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By Ajit Jain
Christy Clark, the amiable and friendly premier of British Columbia province of Canada, that has a large population of people of Indian origin, is not the stereotypical politician. Along with Vancouver-based businessman and philanthropist Barj Dhahan and my wife Rosalinda Jain, I met her at her Vancouver office to present her a copy of “The A-List” (The Indian Diaspora publication) in which we have profiled 48 eminent and highly successful people in various disciplines and walks of life.
Of these 42 are Indo-Canadians and six are ‘Friends of India’ and they include two Federal Ministers: Jason Kenney and Ed Fast.
Nine of them are British Columbians and as I started naming names – Barj Dhahan is one of them — he was feeling a bit shy hearing his name for the tremendous work that he and his family have done and are doing in the education field. Dhahan is instrumental to a sizeable extent in the founding of the Canada-India Centre of Excellence at Carleton University. His family is instrumental in establishing a nursing college in Punjab that’s now affiliated to the University of British Columbia.
Premier Clark, on receiving “The A-List,” started turning the pages — and she started identifying British Columbians: “Oh here’s our friend Dr. Arvind Gupta, President of the University of British Columbia” and she burst into laughter looking at her own picture with Dr. Gupta. “Here’s another friend Dr. Arun Garg…..”
I emphasized on the contribution that Satwinder Bains of the University of Fraser Valley is making teaching young students about the history of Indo-Canadians, about the Komagata Maru tragedy of 1914, etc.
Other British Columbians in “The A-List” include provincial minister Amrik Virk, federal minister Ed Fast, Conservative MP Nina Grewal, Political Science professor from the University of Victoria, Dr. Reeta Tremblay and broadcaster and journalist Shushma Datt.
Premier Clark was undoubtedly pleased to hear that and see for herself the contributions that the Indo-Canadian British Columbians are making to their community, to British Columbia and to Canada.
Chris Gardner, Principal Secretary to Premier Clark was also sitting in the Premier’s office during our meeting. He was quietly smiling, invariably nodding his head in approval as I was talking about the Indo-Canadian community and why and what “The A-List” is all about.
Our discussion with the Premier also had bearing on India’s Prime Minister Narendra Modi’s first official visit to Canada (April 14-16) and the last day he would spend in Vancouver when he would visit Ross Street Gurdwara (Khalsa Dewan Society which was established as far back as in July 1906) and which’s now the largest Gurdwara in North America. He will also visit the Hindu temple.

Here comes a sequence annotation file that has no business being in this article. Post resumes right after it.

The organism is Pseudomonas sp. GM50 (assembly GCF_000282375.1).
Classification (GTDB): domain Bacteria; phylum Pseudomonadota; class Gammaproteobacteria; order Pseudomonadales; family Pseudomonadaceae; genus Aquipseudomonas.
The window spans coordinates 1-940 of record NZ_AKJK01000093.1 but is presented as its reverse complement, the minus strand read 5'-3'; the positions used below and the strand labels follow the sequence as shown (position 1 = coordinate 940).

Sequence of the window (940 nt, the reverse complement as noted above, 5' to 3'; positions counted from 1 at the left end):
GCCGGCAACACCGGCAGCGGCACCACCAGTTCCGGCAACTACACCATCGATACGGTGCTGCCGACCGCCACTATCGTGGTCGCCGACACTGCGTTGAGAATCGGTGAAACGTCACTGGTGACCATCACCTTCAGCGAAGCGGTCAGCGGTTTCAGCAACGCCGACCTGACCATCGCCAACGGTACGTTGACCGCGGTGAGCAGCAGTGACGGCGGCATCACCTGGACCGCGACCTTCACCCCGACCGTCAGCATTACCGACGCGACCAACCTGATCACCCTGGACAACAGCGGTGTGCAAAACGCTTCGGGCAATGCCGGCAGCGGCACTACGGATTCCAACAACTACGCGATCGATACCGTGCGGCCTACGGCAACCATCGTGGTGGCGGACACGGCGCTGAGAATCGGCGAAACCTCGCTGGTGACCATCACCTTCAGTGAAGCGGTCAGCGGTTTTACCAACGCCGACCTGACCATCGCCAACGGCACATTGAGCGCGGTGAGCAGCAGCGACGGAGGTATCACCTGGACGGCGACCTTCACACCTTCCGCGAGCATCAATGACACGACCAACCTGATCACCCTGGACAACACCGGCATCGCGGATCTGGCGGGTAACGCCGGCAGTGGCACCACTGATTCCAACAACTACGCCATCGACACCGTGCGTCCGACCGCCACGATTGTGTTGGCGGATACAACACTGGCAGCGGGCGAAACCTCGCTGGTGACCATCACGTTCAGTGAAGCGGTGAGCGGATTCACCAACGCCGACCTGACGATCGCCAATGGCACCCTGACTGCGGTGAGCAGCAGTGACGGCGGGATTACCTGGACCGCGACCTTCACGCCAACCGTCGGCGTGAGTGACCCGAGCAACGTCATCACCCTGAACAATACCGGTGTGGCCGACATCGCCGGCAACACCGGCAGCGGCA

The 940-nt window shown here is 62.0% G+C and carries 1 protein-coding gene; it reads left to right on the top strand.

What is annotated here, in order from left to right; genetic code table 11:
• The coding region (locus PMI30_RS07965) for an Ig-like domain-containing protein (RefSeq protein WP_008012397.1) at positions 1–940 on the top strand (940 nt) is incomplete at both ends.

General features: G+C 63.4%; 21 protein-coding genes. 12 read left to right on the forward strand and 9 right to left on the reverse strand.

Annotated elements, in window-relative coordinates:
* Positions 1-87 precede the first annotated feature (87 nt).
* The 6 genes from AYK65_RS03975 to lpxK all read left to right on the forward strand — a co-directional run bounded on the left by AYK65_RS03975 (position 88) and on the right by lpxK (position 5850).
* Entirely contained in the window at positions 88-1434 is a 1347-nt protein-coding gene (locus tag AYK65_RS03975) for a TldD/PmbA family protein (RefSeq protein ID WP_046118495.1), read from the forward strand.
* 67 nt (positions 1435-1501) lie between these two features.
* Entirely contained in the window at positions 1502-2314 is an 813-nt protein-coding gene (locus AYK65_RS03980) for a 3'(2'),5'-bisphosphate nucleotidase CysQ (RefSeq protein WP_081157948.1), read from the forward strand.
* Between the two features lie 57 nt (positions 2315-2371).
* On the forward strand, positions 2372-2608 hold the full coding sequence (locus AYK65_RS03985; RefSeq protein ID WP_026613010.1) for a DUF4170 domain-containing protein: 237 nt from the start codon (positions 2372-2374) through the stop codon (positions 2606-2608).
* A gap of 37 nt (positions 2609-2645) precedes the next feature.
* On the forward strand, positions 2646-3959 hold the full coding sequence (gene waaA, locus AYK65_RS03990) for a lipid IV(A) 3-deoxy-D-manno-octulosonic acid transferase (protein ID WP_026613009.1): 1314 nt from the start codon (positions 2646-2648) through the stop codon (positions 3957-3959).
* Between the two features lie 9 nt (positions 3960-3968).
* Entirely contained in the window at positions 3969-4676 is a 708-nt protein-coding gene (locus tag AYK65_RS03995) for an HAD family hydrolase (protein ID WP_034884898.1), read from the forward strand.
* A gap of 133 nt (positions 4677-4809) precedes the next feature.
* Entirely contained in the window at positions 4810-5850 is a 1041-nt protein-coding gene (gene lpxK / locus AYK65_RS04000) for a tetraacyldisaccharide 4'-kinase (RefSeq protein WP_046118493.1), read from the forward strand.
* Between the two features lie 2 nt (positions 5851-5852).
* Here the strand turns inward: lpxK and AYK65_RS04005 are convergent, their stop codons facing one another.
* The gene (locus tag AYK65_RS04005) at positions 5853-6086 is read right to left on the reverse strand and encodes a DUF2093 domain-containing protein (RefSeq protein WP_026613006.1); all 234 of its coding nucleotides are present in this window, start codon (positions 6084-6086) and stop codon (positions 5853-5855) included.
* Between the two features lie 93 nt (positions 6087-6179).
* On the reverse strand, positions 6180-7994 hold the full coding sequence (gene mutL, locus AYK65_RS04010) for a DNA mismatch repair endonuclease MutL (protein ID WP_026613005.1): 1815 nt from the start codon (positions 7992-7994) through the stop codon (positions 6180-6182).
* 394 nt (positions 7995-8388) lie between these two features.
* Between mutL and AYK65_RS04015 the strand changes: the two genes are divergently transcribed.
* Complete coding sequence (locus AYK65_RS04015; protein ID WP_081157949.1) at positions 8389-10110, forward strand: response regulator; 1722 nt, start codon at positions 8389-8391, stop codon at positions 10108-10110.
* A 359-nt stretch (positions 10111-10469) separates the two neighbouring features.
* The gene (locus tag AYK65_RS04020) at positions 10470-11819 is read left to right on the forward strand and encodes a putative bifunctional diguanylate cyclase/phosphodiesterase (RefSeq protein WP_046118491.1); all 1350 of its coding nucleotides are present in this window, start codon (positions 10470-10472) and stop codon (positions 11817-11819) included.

Premier Clark referred to her two official visits to India and second one was late last year: “We couldn’t meet PM Modi,” she said. “After all he’s a very busy leader …” and she was not even sure of the Indian leader’s detailed program in Vancouver. “The federal government is handling this, and, I believe, I will have a chance of welcoming him in Vancouver…”
She was very generous in terms of her time. We spent close to 30 minutes in her office before realizing we were taking too much of her time. As we were conducted in her office, I saw several people waiting in the reception area.
It was all handshake, one by one, as we made our way out of her office, with the premier generously extending her right hand first with a broad smile on her face.
Premier Clark was not the first political leader whom I presented the copy of “The A-List”: The first copy of the publication was presented to Prime Minister Stephen Harper in his Parliamentary office in Ottawa on Feb. 4, 2015 then to Mrs. Laren Harper at 24 Sussex Drive in Ottawa the same day, and it was formally released at an event at Carleton University on February 5, 2015. That event was hosted by University President, Dr. Roseann O’Riley Runte where the chief guest was Canada’s current Minister of National Defence, Jason Kenney.
Our readers, supporters and well wishers should wait for the second ‘A-List’, which too, like the first one, will an acclaimed and signature publication of The Indian Diaspora, the publication which’s primarily meant to give collective profile to the Indo-Canadian community that now comprises of close to 1.2 million people.
(Ajit Jain can be contacted at firstname.lastname@example.org)